Linux lights up enterprise; concerns loom
The message was clear at last week's LinuxWorld Expo in New York: The Penguin is ready for prime time. With the freshly minted Version 2.4 of the Linux kernel available, vendors showed off the latest advances in open-source computing as industry leaders expressed their confidence in Linux as a mission-critical operating system.
"Linux is coming of age, and what's the next frontier? We think it's the datacenter," said Will Swope, general manager of Intel Corp.'s solutions enabling group, in Santa Clara, Calif.
And yet despite the big-name hoopla, lingering doubts remain about the long-term viability of some key Linux players.
Much of that doubt swirls around whether top Linux operating system distributors can build a business model that consistently generates revenue.
Many of these companies, such as Red Hat Inc., Caldera Systems Inc., and others, have centered their financial hopes on either giving away the operating system or selling it cheaply and making money from product services and support.
One or two distributors have generated added revenue from service and support, but the vast majority has failed to nail down lucrative service contracts corporate accounts, according to observers.
Most users who have adopted Linux on server and desktop systems prefer getting support from business associates and friends in the Linux community.
"I could never understand why so many thought they could build a business model around services and support," said Derek Burney, president and CEO of Corel Corp., in Ottawa. Last month Corel announced it was selling off its Linux operating systems business but would continue investing in its Linux versions of WordPerfect.
"We have Linux stuff deployed side by side with Windows and other proprietary platforms, but if I have an integration issue to be addressed with all that, I'll call in one of the other vendors to come in, not the Linux [OS] guys," said Bill Thompson, senior systems analyst at a large bank in New York.
Some Linux-based OS vendors hope to generate more revenue by bundling their product with another company's hardware or software. IBM Corp. bundles its industrial-strength MQSeries and CICS middleware applications with its distributions of Linux; Dell Computer Corp. is offering preconfigured servers that include Red Hat Linux along with Oracle software.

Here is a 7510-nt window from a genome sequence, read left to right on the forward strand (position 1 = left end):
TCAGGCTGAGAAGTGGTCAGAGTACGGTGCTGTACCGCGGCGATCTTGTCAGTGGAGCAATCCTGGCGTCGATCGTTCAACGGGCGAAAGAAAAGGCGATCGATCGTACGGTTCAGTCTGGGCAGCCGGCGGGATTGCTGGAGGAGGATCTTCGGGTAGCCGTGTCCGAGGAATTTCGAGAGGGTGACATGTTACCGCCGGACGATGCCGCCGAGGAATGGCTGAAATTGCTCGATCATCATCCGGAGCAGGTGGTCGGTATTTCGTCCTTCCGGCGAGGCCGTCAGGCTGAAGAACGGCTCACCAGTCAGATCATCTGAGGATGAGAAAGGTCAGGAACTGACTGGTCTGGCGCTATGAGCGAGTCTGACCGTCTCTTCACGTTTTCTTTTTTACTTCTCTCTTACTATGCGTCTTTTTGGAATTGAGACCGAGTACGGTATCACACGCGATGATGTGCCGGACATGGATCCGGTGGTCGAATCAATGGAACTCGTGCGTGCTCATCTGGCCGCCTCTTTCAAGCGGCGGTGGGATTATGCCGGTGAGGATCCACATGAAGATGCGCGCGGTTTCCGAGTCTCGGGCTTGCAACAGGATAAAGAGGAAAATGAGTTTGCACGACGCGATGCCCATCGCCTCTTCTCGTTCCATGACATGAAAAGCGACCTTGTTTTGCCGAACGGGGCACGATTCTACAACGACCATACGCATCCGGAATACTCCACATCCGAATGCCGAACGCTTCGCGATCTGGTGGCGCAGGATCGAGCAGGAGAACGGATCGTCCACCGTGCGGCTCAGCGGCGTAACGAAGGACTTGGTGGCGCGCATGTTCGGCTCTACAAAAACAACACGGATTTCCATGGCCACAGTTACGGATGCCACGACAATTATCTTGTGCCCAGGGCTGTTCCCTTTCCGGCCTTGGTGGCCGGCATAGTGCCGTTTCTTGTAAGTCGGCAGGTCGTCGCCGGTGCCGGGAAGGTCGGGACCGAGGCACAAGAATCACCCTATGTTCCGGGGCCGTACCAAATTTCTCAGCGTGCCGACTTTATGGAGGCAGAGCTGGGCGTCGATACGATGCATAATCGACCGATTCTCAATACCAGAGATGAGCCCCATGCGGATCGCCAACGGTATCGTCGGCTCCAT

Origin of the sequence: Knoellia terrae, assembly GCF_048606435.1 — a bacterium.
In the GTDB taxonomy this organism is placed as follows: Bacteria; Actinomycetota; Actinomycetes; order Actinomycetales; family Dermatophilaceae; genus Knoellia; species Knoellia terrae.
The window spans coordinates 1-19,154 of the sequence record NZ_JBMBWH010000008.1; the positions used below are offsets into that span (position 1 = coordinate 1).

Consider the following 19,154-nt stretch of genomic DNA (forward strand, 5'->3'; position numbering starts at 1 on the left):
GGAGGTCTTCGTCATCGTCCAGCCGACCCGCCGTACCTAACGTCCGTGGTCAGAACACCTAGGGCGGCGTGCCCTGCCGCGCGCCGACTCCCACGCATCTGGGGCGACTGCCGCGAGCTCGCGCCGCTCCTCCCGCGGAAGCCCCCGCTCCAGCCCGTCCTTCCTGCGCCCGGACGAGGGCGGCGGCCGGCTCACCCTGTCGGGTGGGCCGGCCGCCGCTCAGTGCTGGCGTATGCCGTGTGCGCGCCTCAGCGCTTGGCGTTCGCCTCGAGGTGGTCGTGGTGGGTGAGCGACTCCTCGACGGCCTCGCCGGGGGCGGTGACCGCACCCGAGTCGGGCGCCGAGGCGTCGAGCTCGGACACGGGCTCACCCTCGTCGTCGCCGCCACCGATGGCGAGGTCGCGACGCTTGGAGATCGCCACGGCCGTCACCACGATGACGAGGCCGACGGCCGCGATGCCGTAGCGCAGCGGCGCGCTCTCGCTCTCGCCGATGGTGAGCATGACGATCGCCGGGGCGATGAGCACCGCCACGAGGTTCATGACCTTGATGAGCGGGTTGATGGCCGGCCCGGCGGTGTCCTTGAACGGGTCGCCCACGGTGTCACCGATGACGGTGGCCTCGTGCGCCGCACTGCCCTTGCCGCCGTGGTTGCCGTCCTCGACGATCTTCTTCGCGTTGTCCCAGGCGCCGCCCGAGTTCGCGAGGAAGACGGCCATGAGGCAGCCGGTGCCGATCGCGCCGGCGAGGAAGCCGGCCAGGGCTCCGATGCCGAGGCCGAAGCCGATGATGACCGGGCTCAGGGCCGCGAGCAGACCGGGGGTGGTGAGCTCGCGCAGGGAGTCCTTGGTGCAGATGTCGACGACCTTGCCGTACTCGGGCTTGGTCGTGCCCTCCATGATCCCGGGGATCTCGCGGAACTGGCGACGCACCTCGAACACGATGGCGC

Although it is still too early to tell, Red Hat stands to earn more from shipping its Linux OS with high-volume Dell hardware, rather than on its own as a purchase option, most observers agree.
Similarly, IBM late last year signed deals with a few key Linux distributors, including Red Hat, to bundle several of Big Blue's Linux-compatible products. However, not enough of a track record has been established to determine if those deals are directly generating significantly more money for either IBM or the Linux distributors.
"We are not giving these [middleware] products away to distributors. We expect to make good money from it, and I think the distributors will too," said one high-ranking IBM executive.
Teaming with other companies may also help Linux vendors ramp up service offerings. IBM bolstered the services business for Linux when it announced it would dedicate $300 million to the cause in the next three years. The funding will enable its Global Services business to offer additional or better services to help users bootstrap a Linux environment or to better integrate it with their existing ones.
Vendors serve up a plateful of Linux
Proof of Linux's readiness for mission-critical environments was demonstrated by some of the industry's bigwigs at the LinuxWorld Expo in New York last week.
Palo Alto, Calif.-based Hewlett-Packard Co. introduced a number of Linux management solutions. One, Service Control Manager, will offer a fivefold increase in performance when managing a Linux network, HP officials claimed.
Showing off Linux's scalability, Houston-based Compaq Computer demonstrated the stability of the operating system running on a cluster of its ProLiant servers.
Meanwhile, addressing the dependability of Linux in a mission-critical environment, Austin, Texas-based Dell Computer demonstrated an IA-64 stack running a data-intensive banking application on Linux, which required the use of Java on a 64-bit Itanium processor. The demo was created in conjunction with Austin, Texas-based Tower Technology, a maker of high-performance Java solutions.
IBM was also on hand to show that Linux has a bright future in high-end computing, announcing at the show that this spring it will deliver a 64-way Intel-based server with its NUMA-Q technology layered on top. The system, called the eServer x430, runs the new Linux Application Environment, which is designed to meet enterprises' demand for Linux applications scaled to handle growing e-commerce business.
Finally, Transmeta Corp., maker of the Crusoe processor, was also at the show to discuss improvements in the Mobile Linux OS and Crusoe's capability of operating without a hard drive.